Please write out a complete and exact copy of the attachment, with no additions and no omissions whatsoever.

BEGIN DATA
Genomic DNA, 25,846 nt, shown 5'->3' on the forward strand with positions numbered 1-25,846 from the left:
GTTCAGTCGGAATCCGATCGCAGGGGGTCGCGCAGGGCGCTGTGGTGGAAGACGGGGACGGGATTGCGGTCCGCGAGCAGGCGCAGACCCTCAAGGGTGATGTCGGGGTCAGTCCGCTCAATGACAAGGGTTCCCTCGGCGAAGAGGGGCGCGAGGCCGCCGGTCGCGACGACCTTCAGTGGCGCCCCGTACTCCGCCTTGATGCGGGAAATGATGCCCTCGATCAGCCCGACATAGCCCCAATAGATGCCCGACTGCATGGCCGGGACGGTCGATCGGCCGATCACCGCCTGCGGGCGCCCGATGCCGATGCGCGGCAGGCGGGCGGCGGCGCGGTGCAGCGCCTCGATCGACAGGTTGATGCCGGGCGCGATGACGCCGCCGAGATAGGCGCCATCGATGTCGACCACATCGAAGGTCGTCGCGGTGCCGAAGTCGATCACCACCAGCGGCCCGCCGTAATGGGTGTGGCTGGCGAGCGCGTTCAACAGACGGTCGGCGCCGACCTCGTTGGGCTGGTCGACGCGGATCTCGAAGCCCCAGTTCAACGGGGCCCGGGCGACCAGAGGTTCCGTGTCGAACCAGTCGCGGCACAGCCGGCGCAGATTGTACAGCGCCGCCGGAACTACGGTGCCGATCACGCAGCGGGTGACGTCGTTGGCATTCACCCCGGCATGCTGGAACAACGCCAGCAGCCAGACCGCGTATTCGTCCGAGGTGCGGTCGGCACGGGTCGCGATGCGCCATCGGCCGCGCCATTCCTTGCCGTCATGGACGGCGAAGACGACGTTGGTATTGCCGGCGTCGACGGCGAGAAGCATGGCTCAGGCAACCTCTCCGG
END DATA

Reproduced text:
Genomic DNA, 25,846 nt, shown 5'->3' on the forward strand with positions numbered 1-25,846 from the left:
GTTCAGTCGGAATCCGATCGCAGGGGGTCGCGCAGGGCGCTGTGGTGGAAGACGGGGACGGGATTGCGGTCCGCGAGCAGGCGCAGACCCTCAAGGGTGATGTCGGGGTCAGTCCGCTCAATGACAAGGGTTCCCTCGGCGAAGAGGGGCGCGAGGCCGCCGGTCGCGACGACCTTCAGTGGCGCCCCGTACTCCGCCTTGATGCGGGAAATGATGCCCTCGATCAGCCCGACATAGCCCCAATAGATGCCCGACTGCATGGCCGGGACGGTCGATCGGCCGATCACCGCCTGCGGGCGCCCGATGCCGATGCGCGGCAGGCGGGCGGCGGCGCGGTGCAGCGCCTCGATCGACAGGTTGATGCCGGGCGCGATGACGCCGCCGAGATAGGCGCCATCGATGTCGACCACATCGAAGGTCGTCGCGGTGCCGAAGTCGATCACCACCAGCGGCCCGCCGTAATGGGTGTGGCTGGCGAGCGCGTTCAACAGACGGTCGGCGCCGACCTCGTTGGGCTGGTCGACGCGGATCTCGAAGCCCCAGTTCAACGGGGCCCGGGCGACCAGAGGTTCCGTGTCGAACCAGTCGCGGCACAGCCGGCGCAGATTGTACAGCGCCGCCGGAACTACGGTGCCGATCACGCAGCGGGTGACGTCGTTGGCATTCACCCCGGCATGCTGGAACAACGCCAGCAGCCAGACCGCGTATTCGTCCGAGGTGCGGTCGGCACGGGTCGCGATGCGCCATCGGCCGCGCCATTCCTTGCCGTCATGGACGGCGAAGACGACGTTGGTATTGCCGGCGTCGACGGCGAGAAGCATGGCTCAGGCAACCTCTCCGG